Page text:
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The Pasture
Robert Frost


I'm going out to clean the pasture spring;
I'll only stop to rake the leaves away
(And wait to watch the water clear, I may):
I sha'n't be gone long.—You come too.

I'm going out to fetch the little calf
That's standing by the mother. It's so young,
It totters when she licks it with her tongue.
I sha'n't be gone long.—You come too.

This poem is in the public domain.




Robert Frost (1874-1963) was born in San Francisco, but moved to Massachusetts with his family after his father's death in 1885 and, ultimately, lived in a number of homes and farms throughout New England. Though he attended several prestigious colleges and universities, he never graduated from any of them. Nonetheless, Robert spent most of his adult life teaching, receiving more than forty honorary degrees, along with four Pulitzer Prizes. Robert's interest in poetry started early; he published his first poem while in high school, sold his first poem at twenty, and by the age of forty, was one of America's best known and best loved poets. Rural life is a consistent theme in Robert's poetry, as is simplistic language that is pleasing to the ear; he felt strongly that poetry was best appreciated when read aloud.





Post New Comment:
Lori Levy:
Love Robert Frost's poems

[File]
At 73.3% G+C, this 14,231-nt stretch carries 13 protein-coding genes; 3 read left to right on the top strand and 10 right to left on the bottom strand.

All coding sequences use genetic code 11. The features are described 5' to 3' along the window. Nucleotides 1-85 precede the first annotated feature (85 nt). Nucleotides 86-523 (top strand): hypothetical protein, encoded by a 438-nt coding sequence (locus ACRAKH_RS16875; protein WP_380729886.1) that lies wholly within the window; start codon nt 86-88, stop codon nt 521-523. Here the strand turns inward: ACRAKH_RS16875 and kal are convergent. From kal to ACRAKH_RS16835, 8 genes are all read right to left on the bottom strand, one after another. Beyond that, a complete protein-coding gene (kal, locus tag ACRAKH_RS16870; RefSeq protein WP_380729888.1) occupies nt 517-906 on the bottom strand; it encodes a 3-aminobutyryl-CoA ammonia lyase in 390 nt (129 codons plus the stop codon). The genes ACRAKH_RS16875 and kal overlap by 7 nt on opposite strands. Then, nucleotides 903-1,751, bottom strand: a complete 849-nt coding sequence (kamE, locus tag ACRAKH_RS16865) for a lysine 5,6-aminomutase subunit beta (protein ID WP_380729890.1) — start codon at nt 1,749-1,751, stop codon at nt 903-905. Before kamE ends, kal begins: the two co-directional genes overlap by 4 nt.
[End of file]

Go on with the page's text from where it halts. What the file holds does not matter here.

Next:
Posted 05/16/2019 12:45 AM
There is a beautiful rendition of the Pasture, as a vocal anthem, composed by Michael Bussewitz-Quarm. You can hear it at J W Pepper:
Posted 05/15/2019 11:09 AM
Arlene Gay Levine:
This one is such a keeper, by a poet who has so many keepers. It speaks to the restorative and unifying aspect of the natural world with the kindness and innocence of a child.
Posted 05/15/2019 10:57 AM
Some poetry editors might be aghast at parentheses in a poem, especially one that makes a little smiley with a colon, but it doesn?t bother me a bit.
Posted 05/15/2019 09:24 AM
michael escoubas:
This poem is so powerful in its simplicity and gentle invitation to "come too."
Posted 05/15/2019 08:34 AM
Larry Schug:
Thanks Jayne. This poem just took me on a little vacation from all the garbage trying to invade my head. Thanks, Robert Frost, for these timeless words.
Posted 05/15/2019 07:52 AM

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